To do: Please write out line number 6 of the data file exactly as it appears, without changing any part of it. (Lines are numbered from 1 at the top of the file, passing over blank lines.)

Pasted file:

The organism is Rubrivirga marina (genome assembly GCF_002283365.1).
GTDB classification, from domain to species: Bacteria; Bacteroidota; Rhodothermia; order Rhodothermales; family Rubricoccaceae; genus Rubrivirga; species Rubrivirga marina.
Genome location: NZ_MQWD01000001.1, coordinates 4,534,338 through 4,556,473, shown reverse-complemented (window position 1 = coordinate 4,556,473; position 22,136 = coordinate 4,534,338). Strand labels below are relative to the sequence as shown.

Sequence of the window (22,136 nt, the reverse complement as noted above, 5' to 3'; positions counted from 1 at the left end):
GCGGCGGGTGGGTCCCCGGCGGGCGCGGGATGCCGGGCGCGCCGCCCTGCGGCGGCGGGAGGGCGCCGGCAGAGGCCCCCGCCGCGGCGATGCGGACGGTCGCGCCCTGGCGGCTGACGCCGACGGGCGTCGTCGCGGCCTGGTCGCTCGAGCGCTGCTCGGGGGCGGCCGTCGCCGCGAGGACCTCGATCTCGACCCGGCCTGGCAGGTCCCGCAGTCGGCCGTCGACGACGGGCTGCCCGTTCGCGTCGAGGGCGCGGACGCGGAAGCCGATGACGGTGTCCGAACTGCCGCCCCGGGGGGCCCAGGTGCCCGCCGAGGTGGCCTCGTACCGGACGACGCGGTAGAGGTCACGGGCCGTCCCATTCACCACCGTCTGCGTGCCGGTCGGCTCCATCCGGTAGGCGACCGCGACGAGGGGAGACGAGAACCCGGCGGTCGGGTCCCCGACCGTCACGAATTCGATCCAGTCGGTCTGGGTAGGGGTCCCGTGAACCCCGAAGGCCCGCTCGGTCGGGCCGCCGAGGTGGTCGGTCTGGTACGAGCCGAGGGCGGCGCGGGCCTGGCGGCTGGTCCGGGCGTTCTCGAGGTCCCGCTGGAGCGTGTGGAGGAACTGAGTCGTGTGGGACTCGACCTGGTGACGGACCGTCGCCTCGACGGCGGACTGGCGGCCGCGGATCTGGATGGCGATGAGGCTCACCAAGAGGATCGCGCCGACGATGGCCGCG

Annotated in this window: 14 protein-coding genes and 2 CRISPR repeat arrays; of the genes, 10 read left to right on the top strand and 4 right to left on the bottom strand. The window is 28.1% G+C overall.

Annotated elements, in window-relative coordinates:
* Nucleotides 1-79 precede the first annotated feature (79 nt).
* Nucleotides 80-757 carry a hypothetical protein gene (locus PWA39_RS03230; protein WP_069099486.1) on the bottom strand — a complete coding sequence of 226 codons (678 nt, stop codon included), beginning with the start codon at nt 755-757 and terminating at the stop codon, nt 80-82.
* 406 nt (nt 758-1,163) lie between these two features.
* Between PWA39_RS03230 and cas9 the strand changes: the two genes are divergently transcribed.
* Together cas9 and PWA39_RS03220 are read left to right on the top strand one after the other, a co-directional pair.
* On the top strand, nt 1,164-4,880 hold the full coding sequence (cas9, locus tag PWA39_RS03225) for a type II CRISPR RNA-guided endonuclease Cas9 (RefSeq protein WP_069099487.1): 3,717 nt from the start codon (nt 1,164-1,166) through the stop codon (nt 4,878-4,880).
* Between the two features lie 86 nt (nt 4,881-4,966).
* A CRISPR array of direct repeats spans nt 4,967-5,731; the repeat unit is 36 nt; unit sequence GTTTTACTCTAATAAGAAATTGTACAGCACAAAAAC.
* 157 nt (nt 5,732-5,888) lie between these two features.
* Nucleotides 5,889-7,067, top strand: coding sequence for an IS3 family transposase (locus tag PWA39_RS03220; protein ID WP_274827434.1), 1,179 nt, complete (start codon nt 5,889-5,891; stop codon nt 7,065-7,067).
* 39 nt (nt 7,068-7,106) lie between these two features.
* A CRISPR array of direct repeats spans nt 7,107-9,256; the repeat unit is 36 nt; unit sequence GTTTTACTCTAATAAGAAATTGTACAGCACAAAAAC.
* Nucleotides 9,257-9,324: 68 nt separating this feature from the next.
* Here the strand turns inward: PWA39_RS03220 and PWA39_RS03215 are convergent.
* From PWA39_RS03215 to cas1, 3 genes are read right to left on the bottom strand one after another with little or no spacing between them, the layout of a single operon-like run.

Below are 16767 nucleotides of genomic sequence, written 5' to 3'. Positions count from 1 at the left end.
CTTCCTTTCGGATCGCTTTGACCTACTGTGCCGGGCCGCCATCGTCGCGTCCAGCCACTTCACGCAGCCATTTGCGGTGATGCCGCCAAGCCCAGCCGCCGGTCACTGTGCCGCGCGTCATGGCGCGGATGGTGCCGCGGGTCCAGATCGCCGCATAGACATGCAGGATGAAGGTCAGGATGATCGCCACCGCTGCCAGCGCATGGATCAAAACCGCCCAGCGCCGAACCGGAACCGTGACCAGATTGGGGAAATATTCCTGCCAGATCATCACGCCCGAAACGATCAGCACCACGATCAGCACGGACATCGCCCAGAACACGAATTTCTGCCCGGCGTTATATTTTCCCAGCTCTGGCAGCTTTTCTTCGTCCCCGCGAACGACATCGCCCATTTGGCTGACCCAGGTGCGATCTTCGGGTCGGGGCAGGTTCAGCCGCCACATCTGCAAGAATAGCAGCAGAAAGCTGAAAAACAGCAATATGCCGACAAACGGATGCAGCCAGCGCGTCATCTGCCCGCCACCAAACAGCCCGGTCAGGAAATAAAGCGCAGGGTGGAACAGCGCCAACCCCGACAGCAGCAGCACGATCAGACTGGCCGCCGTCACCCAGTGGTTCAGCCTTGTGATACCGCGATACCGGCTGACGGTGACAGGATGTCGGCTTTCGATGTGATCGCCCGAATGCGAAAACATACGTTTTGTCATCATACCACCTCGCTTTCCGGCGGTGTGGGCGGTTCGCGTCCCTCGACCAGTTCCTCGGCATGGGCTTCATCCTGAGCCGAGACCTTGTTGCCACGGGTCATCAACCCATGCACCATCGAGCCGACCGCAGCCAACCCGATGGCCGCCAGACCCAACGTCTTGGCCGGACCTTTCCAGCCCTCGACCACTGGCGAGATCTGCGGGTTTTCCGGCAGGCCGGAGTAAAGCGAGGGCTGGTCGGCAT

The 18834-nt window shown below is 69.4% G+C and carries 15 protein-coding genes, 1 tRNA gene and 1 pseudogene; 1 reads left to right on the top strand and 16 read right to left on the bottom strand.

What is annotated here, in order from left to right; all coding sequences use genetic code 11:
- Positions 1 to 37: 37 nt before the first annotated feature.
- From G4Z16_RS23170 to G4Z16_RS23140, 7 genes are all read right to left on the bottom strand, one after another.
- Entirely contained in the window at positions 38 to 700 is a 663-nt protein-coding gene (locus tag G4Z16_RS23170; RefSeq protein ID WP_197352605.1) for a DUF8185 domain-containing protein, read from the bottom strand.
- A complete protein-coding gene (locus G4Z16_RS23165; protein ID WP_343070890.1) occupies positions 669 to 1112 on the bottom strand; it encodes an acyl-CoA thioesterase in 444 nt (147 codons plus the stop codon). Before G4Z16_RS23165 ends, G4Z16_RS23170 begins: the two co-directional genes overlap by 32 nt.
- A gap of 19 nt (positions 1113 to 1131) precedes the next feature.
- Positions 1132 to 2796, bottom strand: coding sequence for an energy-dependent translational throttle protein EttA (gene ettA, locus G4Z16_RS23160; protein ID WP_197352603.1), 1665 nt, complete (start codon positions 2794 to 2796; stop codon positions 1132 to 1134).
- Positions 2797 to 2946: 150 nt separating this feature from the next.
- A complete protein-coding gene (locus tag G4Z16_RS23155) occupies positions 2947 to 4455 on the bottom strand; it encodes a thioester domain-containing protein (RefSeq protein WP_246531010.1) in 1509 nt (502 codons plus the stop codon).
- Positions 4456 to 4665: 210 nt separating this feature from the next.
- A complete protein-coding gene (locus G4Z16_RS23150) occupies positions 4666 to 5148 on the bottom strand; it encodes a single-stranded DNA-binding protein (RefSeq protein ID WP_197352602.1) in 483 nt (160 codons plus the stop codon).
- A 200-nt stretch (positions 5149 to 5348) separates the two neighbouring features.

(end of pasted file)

Annotated in this window: 14 protein-coding genes and 2 CRISPR repeat arrays; of the genes, 10 read left to right on the top strand and 4 right to left on the bottom strand. The window is 28.1% G+C overall.